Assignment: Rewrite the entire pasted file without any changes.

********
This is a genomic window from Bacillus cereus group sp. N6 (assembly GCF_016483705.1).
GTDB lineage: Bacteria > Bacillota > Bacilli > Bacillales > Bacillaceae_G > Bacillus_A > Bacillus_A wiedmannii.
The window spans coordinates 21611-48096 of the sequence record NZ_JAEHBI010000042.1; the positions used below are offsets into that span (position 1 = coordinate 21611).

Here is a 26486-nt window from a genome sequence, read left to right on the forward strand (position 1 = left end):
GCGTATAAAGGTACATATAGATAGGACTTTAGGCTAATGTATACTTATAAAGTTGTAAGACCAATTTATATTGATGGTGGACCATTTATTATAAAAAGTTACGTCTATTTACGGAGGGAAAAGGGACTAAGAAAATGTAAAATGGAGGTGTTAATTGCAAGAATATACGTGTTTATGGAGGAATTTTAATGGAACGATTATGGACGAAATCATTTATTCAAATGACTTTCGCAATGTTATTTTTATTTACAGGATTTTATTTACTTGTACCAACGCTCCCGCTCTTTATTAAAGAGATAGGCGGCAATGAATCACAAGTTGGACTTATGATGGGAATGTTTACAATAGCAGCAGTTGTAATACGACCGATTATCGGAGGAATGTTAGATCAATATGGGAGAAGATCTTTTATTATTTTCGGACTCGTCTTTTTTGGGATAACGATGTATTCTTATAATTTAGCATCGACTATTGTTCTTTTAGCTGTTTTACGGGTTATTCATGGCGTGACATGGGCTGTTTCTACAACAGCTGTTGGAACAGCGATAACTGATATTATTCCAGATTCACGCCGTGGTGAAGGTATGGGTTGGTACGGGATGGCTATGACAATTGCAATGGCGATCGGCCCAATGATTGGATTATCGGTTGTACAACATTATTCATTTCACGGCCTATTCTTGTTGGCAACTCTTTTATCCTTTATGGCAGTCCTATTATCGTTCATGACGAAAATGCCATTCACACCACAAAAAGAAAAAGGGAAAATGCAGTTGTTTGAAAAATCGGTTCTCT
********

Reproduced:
This is a genomic window from Bacillus cereus group sp. N6 (assembly GCF_016483705.1).
GTDB lineage: Bacteria > Bacillota > Bacilli > Bacillales > Bacillaceae_G > Bacillus_A > Bacillus_A wiedmannii.
The window spans coordinates 21611-48096 of the sequence record NZ_JAEHBI010000042.1; the positions used below are offsets into that span (position 1 = coordinate 21611).

Here is a 26486-nt window from a genome sequence, read left to right on the forward strand (position 1 = left end):
GCGTATAAAGGTACATATAGATAGGACTTTAGGCTAATGTATACTTATAAAGTTGTAAGACCAATTTATATTGATGGTGGACCATTTATTATAAAAAGTTACGTCTATTTACGGAGGGAAAAGGGACTAAGAAAATGTAAAATGGAGGTGTTAATTGCAAGAATATACGTGTTTATGGAGGAATTTTAATGGAACGATTATGGACGAAATCATTTATTCAAATGACTTTCGCAATGTTATTTTTATTTACAGGATTTTATTTACTTGTACCAACGCTCCCGCTCTTTATTAAAGAGATAGGCGGCAATGAATCACAAGTTGGACTTATGATGGGAATGTTTACAATAGCAGCAGTTGTAATACGACCGATTATCGGAGGAATGTTAGATCAATATGGGAGAAGATCTTTTATTATTTTCGGACTCGTCTTTTTTGGGATAACGATGTATTCTTATAATTTAGCATCGACTATTGTTCTTTTAGCTGTTTTACGGGTTATTCATGGCGTGACATGGGCTGTTTCTACAACAGCTGTTGGAACAGCGATAACTGATATTATTCCAGATTCACGCCGTGGTGAAGGTATGGGTTGGTACGGGATGGCTATGACAATTGCAATGGCGATCGGCCCAATGATTGGATTATCGGTTGTACAACATTATTCATTTCACGGCCTATTCTTGTTGGCAACTCTTTTATCCTTTATGGCAGTCCTATTATCGTTCATGACGAAAATGCCATTCACACCACAAAAAGAAAAAGGGAAAATGCAGTTGTTTGAAAAATCGGTTCTCT